Shocking News: Employee Engagement is Terrible

Employee engagement has hit an 11-year low after another 3% dip in Q1 2024. It’s a downward trend that should sound the alarm—this is a growing issue that companies can no longer afford to ignore. 

Employee engagement goes beyond just showing up for work and completing daily tasks. When engagement levels drop, the repercussions are far-reaching. 

Meaning, this continuous downward trend isn’t something companies can overlook. 

If companies don’t start taking proactive measures, this decline is likely to continue. And the results could be disastrous. 

Laying Blame

When it comes to decreased engagement and overall employee performance, companies and leadership are often quick to point fingers. And, remote work tends to be the biggest target. 

Nike CEO John Danahoe most notably blamed remote work for the lack of innovation in recent years. 

But, this is not a remote work problem; it’s a culture problem. 

While it may seem easier to lay blame, the employees or workplace trends like remote and hybrid work environments are rarely the root cause. The real culprits? Leadership and organizational culture.

Addressing these deep-seated issues requires more than superficial changes. It demands a comprehensive strategy that prioritizes employee well-being, fosters a positive and inclusive workplace culture, and provides opportunities for meaningful contributions and career development. 

You can’t just slap a Band-Aid on the issue and call it a day. You need to implement a culture shift.

In fact, top performing organizations (who have 7x the national engagement average) have all made culture changes to increase engagement. 

Where Companies Go Wrong with Employee Engagement?

Those top performing companies are ahead of the game, because they understand that fostering a supportive and dynamic workplace environment is crucial to maintaining high levels of engagement and performance.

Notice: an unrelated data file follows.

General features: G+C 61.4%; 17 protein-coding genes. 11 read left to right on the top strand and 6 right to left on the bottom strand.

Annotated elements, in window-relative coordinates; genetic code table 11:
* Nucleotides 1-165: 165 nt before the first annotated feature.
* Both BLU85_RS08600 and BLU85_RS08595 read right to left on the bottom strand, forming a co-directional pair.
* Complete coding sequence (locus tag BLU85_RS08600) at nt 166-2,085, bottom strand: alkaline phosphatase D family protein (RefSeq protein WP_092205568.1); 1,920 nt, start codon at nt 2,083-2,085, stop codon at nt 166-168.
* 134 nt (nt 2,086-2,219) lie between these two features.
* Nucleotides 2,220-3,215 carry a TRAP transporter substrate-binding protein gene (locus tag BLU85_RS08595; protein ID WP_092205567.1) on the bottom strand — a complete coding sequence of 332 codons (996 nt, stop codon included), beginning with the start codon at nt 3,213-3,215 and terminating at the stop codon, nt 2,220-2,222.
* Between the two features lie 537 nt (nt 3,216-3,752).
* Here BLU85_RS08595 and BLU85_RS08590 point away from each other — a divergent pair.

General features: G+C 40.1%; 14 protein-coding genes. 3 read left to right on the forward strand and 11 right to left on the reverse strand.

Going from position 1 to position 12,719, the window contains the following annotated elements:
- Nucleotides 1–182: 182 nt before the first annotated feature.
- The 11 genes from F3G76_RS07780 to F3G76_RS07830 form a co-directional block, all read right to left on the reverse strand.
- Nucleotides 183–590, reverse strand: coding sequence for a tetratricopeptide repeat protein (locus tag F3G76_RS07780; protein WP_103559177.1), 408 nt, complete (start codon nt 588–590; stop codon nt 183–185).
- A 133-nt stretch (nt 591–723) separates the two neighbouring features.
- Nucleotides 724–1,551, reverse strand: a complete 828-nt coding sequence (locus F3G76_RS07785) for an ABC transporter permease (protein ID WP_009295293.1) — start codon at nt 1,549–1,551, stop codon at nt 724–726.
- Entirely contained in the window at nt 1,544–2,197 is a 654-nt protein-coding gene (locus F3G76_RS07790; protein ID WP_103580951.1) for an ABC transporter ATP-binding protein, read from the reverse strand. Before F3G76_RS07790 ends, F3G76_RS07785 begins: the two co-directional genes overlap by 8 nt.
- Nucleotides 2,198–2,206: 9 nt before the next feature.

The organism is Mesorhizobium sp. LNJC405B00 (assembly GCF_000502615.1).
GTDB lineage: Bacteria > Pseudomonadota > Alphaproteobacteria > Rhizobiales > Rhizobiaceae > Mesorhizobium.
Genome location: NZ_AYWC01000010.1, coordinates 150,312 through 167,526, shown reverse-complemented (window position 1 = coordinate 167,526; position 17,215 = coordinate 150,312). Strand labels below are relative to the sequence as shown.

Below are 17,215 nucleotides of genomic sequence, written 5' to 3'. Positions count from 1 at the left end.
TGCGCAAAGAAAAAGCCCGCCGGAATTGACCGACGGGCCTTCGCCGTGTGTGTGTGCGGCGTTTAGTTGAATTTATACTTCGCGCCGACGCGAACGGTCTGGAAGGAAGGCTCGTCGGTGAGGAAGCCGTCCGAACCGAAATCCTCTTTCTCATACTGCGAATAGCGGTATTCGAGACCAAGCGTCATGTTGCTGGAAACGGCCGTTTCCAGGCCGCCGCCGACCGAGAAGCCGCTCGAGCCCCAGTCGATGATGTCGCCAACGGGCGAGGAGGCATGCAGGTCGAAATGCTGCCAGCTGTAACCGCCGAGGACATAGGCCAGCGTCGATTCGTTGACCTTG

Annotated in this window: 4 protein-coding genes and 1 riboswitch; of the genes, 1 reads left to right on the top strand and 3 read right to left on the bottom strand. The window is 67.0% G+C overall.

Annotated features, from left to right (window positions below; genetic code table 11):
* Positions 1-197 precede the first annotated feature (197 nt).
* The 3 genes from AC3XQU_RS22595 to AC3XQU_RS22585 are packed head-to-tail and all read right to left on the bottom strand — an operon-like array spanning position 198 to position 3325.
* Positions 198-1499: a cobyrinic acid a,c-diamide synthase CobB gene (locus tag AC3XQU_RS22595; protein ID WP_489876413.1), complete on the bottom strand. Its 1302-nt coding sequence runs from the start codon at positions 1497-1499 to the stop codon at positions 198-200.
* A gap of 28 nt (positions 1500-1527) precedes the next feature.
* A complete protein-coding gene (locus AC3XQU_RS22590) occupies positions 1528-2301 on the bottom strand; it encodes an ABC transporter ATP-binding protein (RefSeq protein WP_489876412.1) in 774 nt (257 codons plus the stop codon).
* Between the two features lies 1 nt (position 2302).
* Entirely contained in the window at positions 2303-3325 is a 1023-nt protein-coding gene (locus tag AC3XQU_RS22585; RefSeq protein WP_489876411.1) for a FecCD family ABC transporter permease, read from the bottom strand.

By shifting focus from placing blame to actively improving workplace culture, businesses can reverse the downward trend in employee engagement and build a more committed and innovative workforce.

Most companies get it wrong. They treat it as a one-time initiative rather than an ongoing commitment, rolling out short-term programs or relying on superficial perks. 

I’ll let you in on a secret: plying employees with free snacks or casual Fridays isn’t going to boost engagement. It’s a Band-Aid over a bullet hole. 

Here are the biggest mistakes companies make that contribute to declining employee engagement:

They’re not being transparent. 

Companies often fail to create an open and honest dialogue with their employees. This lack of transparency breeds mistrust and uncertainty, which can significantly lower engagement levels.

Transparency in business means that leadership is open, honest, and straightforward about the what, why, and how.  It can help drive performance, accountability, and engagement. It even increases employee retention

They’re ignoring employee’s wants and needs.

Times are changing. Unfortunately, this has led to generational gaps in expectations, with each generation bringing its own unique set of desires and values to the workplace. Nobody wants to rock the boat. Companies often try to stick to the status quo and keep going the way they always have, but this is a mistake. 

By failing to address the evolving expectations of their workforce, companies risk alienating valuable talent and stagnating in a rapidly evolving business landscape.

Pattie Grimm, owner of Advantage Consulting and Training, says “ Leaders need to face the fact that employees want and demand a different kind of work environment.” And, she’s right. 

Leaders need to acknowledge that employees today, especially from Gen Z and Gen Alpha, are after more than just a paycheck and a cookie cutter cubicle. They want a work environment that makes them feel like they are part of something bigger than their daily tasks. 

Failure to address these diverse needs will mean lower employee engagement and higher turnover. 

They’re creating a toxic or stressful workplace.

A positive workplace culture is the foundation for employee engagement. Companies that foster an environment of positivity, trust, and support not only cultivate higher levels of engagement but also empower their employees to thrive.